You cannot lose your land and remain free; if you keep your land, you cannot be enslaved. That old feeling began to work its way toward public principle in our country at about the time of the Stamp Act. Mr. Abbey inherits it fully. He understands it both consciously and instinctively. This, and not nature love, I think, is the real motive of his outrage. His great fear is the fear of dispossession.

But his interest is not just in landed property. His enterprise is the defense of all that properly belongs to us, including all those thoughts and works and hopes that we inherit from our culture. His work abounds in anti-intellectual jokes (he is not going to run with that pack, either), but no one can read him attentively without realizing that he has read well and widely. His love for Bach is virtually a theme of his work. His outrage often vents itself in outrageousness, and yet it is the outrage of a cultivated man—that is why it is valuable to us, and why it is interesting.

He is a cultivated man. And he is a splendid writer. Readers who allow themselves to be distracted by his jokes at their or our or his expense cheat themselves out of a treasure. The xenophobic remark that so angers Mr. Drabelle, for example, occurs in an essay, "Down the River with Henry Thoreau," which is an excellent piece of writing—entertaining, funny some of the time, aboundingly alive and alert, variously interesting, diversely instructive. The river is the Green, in Utah; the occasion was a boat trip by Mr. Abbey and five of his friends in November I 9 80. During the trip he read Walden for the first time since his school days. This subjection of a human product to "the prehuman sanity of the desert" is characteristic of Mr. Abbey's work, the result of one of his soundest instincts. His account of the trip is, at once, a travelogue, a descriptive catalog of natural sights and wonders, and a literary essay. It is an essay in the literal sense: a trial. Mr. Abbey tries himself against Thoreau and Thoreau against himself; he tries himself and Thoreau against the river; he tries himself and Thoreau and the river against modern times, and vice versa. The essay looks almost capriciously informal, but only a highly accomplished and knowledgeable writer could have written it. It is, among all else, a fine literary essay—such a reading of Walden as Thoreau would have wanted, not by the faceless automaton of current academic "scholarship," but by a man outdoors, whose character is in every sentence he writes.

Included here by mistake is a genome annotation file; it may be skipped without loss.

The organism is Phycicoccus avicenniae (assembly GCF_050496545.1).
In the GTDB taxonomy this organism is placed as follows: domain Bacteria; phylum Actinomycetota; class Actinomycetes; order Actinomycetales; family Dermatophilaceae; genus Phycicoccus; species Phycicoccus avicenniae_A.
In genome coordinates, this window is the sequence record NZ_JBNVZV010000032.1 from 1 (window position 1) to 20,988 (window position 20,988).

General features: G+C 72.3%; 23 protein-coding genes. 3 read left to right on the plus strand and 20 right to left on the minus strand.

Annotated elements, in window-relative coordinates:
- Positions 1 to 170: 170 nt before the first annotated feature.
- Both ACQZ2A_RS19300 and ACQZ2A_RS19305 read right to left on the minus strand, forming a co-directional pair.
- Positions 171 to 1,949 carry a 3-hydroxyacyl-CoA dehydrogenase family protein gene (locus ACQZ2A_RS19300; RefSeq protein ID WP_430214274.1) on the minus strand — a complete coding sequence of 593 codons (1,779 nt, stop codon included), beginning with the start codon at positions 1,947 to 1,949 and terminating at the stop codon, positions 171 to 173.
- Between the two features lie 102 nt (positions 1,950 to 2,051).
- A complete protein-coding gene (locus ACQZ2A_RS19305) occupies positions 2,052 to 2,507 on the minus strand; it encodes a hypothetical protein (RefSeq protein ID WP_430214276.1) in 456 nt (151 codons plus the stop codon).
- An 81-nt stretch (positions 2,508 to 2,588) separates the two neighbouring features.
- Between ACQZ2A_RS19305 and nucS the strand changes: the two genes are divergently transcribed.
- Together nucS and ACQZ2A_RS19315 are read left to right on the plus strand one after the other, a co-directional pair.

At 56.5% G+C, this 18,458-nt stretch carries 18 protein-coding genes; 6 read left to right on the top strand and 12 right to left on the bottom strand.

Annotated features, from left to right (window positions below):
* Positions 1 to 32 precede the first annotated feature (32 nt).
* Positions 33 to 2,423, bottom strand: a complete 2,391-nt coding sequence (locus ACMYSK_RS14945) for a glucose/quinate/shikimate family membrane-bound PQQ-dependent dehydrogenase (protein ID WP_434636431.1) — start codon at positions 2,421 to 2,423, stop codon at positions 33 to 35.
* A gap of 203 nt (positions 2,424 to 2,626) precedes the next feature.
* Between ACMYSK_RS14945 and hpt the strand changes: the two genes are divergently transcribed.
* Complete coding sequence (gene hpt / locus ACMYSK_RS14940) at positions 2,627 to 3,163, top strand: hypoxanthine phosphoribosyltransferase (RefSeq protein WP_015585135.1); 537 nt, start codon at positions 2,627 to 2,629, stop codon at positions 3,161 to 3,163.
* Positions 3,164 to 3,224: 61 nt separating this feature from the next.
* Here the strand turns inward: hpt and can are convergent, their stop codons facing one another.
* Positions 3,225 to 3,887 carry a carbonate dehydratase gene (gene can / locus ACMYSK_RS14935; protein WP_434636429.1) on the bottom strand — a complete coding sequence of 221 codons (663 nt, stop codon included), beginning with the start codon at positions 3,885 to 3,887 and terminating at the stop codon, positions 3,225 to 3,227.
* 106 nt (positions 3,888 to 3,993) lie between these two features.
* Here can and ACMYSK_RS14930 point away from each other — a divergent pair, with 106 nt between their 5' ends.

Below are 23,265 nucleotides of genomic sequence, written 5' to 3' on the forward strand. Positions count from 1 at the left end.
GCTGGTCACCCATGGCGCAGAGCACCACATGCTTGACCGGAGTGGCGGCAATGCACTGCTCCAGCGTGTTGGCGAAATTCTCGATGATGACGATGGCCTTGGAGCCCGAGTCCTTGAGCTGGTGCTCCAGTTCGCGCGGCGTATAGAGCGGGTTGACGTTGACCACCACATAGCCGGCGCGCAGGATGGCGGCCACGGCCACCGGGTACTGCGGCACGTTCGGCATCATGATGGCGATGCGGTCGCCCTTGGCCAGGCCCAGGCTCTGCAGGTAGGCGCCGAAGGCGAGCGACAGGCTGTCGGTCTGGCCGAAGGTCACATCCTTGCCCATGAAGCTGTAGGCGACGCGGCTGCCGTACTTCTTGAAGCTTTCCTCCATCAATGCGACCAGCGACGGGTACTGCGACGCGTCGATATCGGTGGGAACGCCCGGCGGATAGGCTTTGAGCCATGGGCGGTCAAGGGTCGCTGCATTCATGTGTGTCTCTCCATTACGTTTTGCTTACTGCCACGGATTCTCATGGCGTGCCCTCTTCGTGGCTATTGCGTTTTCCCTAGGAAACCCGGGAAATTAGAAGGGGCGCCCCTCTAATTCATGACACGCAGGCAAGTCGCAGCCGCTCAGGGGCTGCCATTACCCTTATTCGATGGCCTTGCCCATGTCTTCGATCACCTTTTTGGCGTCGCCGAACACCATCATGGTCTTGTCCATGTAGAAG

I don't know that that essay, good as it is, is outstanding among the many that Mr. Abbey has written. I chose to speak of it because Mr. Drabelle chose to speak of it, and because I think it represents its author well enough. It exhibits one of his paramount virtues as a writer, a virtue paramount in every writer who has it: he is always interesting. I have read, I believe, all of his books except one, and I do not remember being bored by any of them. one reason is the great speed and activity of his pages; a page of his, picked at random, is likely, I believe, to have an unusual number of changes of subject, and to cover an unusual amount of ground. Another reason is that he does not oversimplify either himself or, despite his predilection for one-liners, his subject. Another reason is his humor, the various forms of which keep breaking through the surface in unexpected places, like wet-weather springs.

But the quality in him that I most prize, the one that removes him from the company of the writers I respect and puts him in the smaller company of the writers I love, is that he sees the gravity, the great danger, of the predicament we are now in, he tells it unswervingly, and he defends unflinchingly the heritage and the qualities that may preserve us. I read him, that is to say, for consolation, for the comfort of being told the truth. There is no longer any honest way to deny that a way of living that our leaders continue to praise is destroying all that our country is and all the best that it means. We are living even now among punishments and ruins. For those who know this, Edward Abbey's books will remain an indispensable solace. His essays, and his novels too, are "antidotes to despair." For those who think that a few more laws will enable us to go on safely as we are going, he will remain—and good for him!—a pain in the neck.